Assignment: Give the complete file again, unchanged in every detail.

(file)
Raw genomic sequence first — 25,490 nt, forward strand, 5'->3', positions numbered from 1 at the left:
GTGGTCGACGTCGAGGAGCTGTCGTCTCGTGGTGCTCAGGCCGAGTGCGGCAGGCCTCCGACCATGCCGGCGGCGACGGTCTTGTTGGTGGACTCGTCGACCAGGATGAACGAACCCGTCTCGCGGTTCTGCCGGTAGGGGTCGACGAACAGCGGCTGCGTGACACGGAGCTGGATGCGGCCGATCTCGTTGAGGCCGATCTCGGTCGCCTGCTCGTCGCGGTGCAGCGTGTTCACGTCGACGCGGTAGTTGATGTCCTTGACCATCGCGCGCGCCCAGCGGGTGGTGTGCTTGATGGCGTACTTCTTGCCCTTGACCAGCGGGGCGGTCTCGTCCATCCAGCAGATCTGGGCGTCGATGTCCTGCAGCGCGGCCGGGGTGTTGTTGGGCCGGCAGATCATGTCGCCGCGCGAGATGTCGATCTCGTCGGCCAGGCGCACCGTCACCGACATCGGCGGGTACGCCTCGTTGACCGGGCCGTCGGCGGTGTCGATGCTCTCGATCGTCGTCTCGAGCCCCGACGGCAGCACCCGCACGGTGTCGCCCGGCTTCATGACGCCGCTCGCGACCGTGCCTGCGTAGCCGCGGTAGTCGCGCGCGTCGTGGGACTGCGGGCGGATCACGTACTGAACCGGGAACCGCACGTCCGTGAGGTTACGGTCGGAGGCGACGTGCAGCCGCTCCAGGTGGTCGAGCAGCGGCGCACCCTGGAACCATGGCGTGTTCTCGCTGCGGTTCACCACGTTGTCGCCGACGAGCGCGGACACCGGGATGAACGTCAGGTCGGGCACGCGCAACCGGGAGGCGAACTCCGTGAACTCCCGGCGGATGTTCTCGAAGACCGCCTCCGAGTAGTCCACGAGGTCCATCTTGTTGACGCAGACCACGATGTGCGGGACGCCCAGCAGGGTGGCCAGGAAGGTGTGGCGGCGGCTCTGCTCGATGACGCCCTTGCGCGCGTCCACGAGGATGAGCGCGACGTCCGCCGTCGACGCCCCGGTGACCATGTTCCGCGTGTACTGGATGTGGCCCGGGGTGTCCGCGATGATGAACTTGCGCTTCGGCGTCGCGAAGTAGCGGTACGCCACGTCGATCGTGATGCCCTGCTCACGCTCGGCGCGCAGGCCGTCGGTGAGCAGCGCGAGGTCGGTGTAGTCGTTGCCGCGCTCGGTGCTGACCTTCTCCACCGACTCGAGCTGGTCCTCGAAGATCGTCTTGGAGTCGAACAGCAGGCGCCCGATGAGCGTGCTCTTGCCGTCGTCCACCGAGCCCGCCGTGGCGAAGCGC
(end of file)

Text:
Raw genomic sequence first — 25,490 nt, forward strand, 5'->3', positions numbered from 1 at the left:
GTGGTCGACGTCGAGGAGCTGTCGTCTCGTGGTGCTCAGGCCGAGTGCGGCAGGCCTCCGACCATGCCGGCGGCGACGGTCTTGTTGGTGGACTCGTCGACCAGGATGAACGAACCCGTCTCGCGGTTCTGCCGGTAGGGGTCGACGAACAGCGGCTGCGTGACACGGAGCTGGATGCGGCCGATCTCGTTGAGGCCGATCTCGGTCGCCTGCTCGTCGCGGTGCAGCGTGTTCACGTCGACGCGGTAGTTGATGTCCTTGACCATCGCGCGCGCCCAGCGGGTGGTGTGCTTGATGGCGTACTTCTTGCCCTTGACCAGCGGGGCGGTCTCGTCCATCCAGCAGATCTGGGCGTCGATGTCCTGCAGCGCGGCCGGGGTGTTGTTGGGCCGGCAGATCATGTCGCCGCGCGAGATGTCGATCTCGTCGGCCAGGCGCACCGTCACCGACATCGGCGGGTACGCCTCGTTGACCGGGCCGTCGGCGGTGTCGATGCTCTCGATCGTCGTCTCGAGCCCCGACGGCAGCACCCGCACGGTGTCGCCCGGCTTCATGACGCCGCTCGCGACCGTGCCTGCGTAGCCGCGGTAGTCGCGCGCGTCGTGGGACTGCGGGCGGATCACGTACTGAACCGGGAACCGCACGTCCGTGAGGTTACGGTCGGAGGCGACGTGCAGCCGCTCCAGGTGGTCGAGCAGCGGCGCACCCTGGAACCATGGCGTGTTCTCGCTGCGGTTCACCACGTTGTCGCCGACGAGCGCGGACACCGGGATGAACGTCAGGTCGGGCACGCGCAACCGGGAGGCGAACTCCGTGAACTCCCGGCGGATGTTCTCGAAGACCGCCTCCGAGTAGTCCACGAGGTCCATCTTGTTGACGCAGACCACGATGTGCGGGACGCCCAGCAGGGTGGCCAGGAAGGTGTGGCGGCGGCTCTGCTCGATGACGCCCTTGCGCGCGTCCACGAGGATGAGCGCGACGTCCGCCGTCGACGCCCCGGTGACCATGTTCCGCGTGTACTGGATGTGGCCCGGGGTGTCCGCGATGATGAACTTGCGCTTCGGCGTCGCGAAGTAGCGGTACGCCACGTCGATCGTGATGCCCTGCTCACGCTCGGCGCGCAGGCCGTCGGTGAGCAGCGCGAGGTCGGTGTAGTCGTTGCCGCGCTCGGTGCTGACCTTCTCCACCGACTCGAGCTGGTCCTCGAAGATCGTCTTGGAGTCGAACAGCAGGCGCCCGATGAGCGTGCTCTTGCCGTCGTCCACCGAGCCCGCCGTGGCGAAGCGC